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3 Tips For Singers With Vocal Nodules

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As a singer, your vocal cords are extremely important, but unfortunately, they can also be quite fragile. Through overuse or improper singing techniques, you can eventually form small, benign growths on your vocal cords that are similar to callouses and are called nodules. These vocal nodules can leave you hoarse, in discomfort, and unable to sing in your normal voice until they heal. If you have been diagnosed with vocal cord nodules or worry about getting them, here are a few tips to keep in mind:

Prepare to Rest Your Voice

This is not the time to audition for that big new musical that will be touring for months. Until your vocal nodules heal, it is important to rest your voice as much as possible. This means limiting your singing, but also being mindful of casual overuse of your voice.

Loud shouting and laughing, giving long presentations at work, and singing along with the radio in the car should all be avoided until you get the go-ahead from your doctor, and even then you should avoid overusing your vocal cords to prevent future vocal nodules from forming. Once your nodules heal, make an effort to rest your voice after performances and whenever you are sick.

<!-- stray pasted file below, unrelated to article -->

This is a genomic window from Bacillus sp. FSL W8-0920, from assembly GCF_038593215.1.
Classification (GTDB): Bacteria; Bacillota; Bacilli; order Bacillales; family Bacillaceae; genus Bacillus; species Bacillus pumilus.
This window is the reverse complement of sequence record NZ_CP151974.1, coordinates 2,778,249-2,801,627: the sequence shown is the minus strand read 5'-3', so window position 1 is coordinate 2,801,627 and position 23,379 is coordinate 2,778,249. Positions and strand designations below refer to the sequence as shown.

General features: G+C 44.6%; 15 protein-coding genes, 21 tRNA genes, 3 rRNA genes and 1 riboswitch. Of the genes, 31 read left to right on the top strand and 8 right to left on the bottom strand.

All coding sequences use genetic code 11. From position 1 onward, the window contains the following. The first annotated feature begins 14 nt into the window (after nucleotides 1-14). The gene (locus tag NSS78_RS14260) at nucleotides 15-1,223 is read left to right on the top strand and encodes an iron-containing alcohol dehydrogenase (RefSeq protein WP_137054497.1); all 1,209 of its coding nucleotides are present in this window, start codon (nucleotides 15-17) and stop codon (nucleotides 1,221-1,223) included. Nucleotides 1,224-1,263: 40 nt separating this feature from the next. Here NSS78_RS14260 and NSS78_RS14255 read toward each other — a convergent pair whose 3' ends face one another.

Seek Voice Disorder Therapy

Vocal nodules and other benign growths on your vocal cords are considered voice disorders since they affect your singing and speaking voice. In order to heal your nodules and learn better breathing, warmup, and singing techniques, it is a good idea to sign up for sessions with a voice disorder therapist. In particular, you should look for a voice disorder therapist who specializes in working with singers. They will give you exercises to do both in their office and at home that will help soothe, heal, and protect your vocal cords from now on.

Consider Surgery

In cases where your vocal nodules are severe and do not respond to rest and voice therapy, surgery may be your best option. Luckily, modern surgical techniques allow nodules to be removed with the use of microscopic tools. Your surgeon will go through your mouth while you are asleep under anesthesia, and no incisions are usually needed into your throat or skin. In some cases, your surgeon may use lasers instead. You will be sore and need to rest after surgery, but recovery is usually short.

Following these tips will allow your vocal cords to heal and prevent the development of future vocal cord nodules.Contact a clinic, like Evergreen Speech & Hearing Clinic, Inc., for more help.